At Leading in Local: ILM 2013: Radio Living in Two Different Worlds
The entrance into a new digital age has brought endless changes to the world. Current media is in a state of transformation, undergoing great modification in its traditional medium form – from print to digital. The century old Radio industry is not excluded from this transition. It is facing ever increasing competition from new and innovative digital media outlets that are available to local advertisers, but within this competition lies opportunity.
Publisher Eric Rhodes, a leading voice for progressive radio, gave his take on “the new digital stuff” and introduces new areas for the radio industry, such as “the connected car” in the first session of Day 3 at Leading in Local conference.
BIA/Kelsey’s advertising revenue forecasts illustrate that national advertisers play a significant role in the purchasing of advertising opportunities across many different local media outlets. In 2012, our estimates are that national brands spent $45.2 billion dollars in local media advertising such as direct mail, television, print yellow pages, radio, out-of-home and more. This amount accounts for more than a third (33.6 percent) of all spending in local media. “The Radio industry is caught between two worlds” said Rhodes. Current radio owners are invested heavily in transmission costs and they see no compelling reason to back out of it now. They have seen little decline on listening time in the last years – only between 1-2 percent. Compounded with the difficulty to monetize digital radio when consumed out of market areas, makes the idea of transition far more difficult. The radio industry is waiting for things to get further developed, but entities such as Clear channel and iHeartRadio are investing heavy and it may be too late for the traditional players in the space to transition. As we know, digital moves fast, so although Radio maybe okay now, it may not be with continuation of newer developing technologies in the digital space.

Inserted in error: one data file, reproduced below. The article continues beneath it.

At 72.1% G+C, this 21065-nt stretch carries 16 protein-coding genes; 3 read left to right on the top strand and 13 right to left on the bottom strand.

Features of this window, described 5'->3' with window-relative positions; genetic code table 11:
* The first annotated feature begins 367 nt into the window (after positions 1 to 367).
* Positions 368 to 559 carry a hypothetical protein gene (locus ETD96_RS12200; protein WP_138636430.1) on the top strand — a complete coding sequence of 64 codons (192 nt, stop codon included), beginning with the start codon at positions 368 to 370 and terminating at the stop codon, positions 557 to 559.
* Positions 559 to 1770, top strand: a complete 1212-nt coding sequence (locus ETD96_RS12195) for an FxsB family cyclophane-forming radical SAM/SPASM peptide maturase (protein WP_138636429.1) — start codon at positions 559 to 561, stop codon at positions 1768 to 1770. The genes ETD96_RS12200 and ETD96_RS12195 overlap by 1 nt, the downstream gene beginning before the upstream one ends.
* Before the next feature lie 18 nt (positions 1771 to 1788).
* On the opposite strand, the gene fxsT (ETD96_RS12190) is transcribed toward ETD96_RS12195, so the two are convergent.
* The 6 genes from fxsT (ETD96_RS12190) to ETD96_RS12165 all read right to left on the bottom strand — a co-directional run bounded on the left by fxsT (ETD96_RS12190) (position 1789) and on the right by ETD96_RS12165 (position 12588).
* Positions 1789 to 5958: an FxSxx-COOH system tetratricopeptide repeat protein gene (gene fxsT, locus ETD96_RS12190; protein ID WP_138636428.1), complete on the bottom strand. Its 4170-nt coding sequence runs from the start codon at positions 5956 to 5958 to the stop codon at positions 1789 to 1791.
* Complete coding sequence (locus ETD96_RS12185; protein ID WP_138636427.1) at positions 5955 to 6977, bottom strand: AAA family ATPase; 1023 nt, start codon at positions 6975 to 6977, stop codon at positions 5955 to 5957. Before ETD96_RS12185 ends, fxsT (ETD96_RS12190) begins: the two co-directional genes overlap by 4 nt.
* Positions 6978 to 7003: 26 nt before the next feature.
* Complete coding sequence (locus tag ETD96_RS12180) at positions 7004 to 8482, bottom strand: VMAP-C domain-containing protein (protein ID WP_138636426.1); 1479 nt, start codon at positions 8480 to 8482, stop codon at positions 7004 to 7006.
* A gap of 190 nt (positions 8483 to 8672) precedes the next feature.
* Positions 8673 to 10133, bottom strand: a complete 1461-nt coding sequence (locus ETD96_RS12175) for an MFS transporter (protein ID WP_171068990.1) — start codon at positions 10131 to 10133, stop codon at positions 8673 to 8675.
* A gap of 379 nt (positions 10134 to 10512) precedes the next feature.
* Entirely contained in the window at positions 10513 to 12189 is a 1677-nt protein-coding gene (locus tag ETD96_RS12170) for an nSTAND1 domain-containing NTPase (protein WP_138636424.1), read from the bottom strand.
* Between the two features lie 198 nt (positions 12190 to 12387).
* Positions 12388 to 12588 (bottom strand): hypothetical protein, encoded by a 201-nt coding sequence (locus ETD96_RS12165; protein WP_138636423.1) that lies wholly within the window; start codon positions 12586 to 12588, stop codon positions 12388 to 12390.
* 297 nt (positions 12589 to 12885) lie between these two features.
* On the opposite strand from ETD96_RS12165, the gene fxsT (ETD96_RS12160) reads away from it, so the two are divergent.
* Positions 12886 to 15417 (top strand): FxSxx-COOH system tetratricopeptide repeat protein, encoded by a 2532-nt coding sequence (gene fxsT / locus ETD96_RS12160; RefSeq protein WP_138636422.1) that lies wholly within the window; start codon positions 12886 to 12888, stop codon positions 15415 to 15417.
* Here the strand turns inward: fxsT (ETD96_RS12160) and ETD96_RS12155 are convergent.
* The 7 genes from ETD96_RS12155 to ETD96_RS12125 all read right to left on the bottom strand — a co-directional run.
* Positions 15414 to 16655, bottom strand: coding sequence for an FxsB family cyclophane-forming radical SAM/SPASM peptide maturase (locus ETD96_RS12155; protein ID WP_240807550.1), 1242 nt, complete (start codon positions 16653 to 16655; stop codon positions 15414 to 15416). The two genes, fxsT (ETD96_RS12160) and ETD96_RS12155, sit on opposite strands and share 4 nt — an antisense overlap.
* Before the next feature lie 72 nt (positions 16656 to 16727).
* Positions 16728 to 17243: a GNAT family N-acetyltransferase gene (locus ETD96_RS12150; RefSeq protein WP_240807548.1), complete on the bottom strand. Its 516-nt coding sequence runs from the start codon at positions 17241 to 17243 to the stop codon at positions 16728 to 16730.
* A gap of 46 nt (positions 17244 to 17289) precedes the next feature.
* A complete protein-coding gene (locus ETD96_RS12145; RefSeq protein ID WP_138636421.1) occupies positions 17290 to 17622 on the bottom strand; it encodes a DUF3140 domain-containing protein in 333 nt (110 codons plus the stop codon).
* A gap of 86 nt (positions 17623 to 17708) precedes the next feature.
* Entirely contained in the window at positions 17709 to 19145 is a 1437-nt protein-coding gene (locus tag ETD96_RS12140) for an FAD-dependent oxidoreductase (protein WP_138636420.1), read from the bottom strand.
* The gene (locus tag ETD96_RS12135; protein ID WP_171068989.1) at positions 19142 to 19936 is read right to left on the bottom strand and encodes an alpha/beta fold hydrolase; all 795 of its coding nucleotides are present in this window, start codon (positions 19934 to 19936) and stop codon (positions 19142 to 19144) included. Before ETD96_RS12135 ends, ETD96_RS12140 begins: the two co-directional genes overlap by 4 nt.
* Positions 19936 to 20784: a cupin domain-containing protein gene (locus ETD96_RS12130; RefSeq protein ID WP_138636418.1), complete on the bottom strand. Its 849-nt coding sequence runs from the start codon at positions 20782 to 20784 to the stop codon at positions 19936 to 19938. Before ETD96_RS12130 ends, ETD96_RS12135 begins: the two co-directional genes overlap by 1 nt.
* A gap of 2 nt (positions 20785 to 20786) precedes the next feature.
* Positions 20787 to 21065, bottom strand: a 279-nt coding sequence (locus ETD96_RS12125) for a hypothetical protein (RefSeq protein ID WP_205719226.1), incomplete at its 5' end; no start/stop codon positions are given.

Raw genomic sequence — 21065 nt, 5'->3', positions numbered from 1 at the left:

The “connected car” emerged as one of the most important touch-points on the horizon for radio, given that the car is where audiences continue to report that a good deal of radio listening continues to happen. Tech savvy consumers are already listening to streamed audio in their cars via blue-tooth through their smart phones, or connecting through plug-ins, and the configuration of the dash board could make a real difference to Radio’s future. People are no longer carrying radios on them. However, Rhodes said “It’ll take 8 years for 50 percent of the U.S. cars to have connected dashboards and 16 years for 100% of them to be connected.”
The question remains: Where and when does the transition need to happen?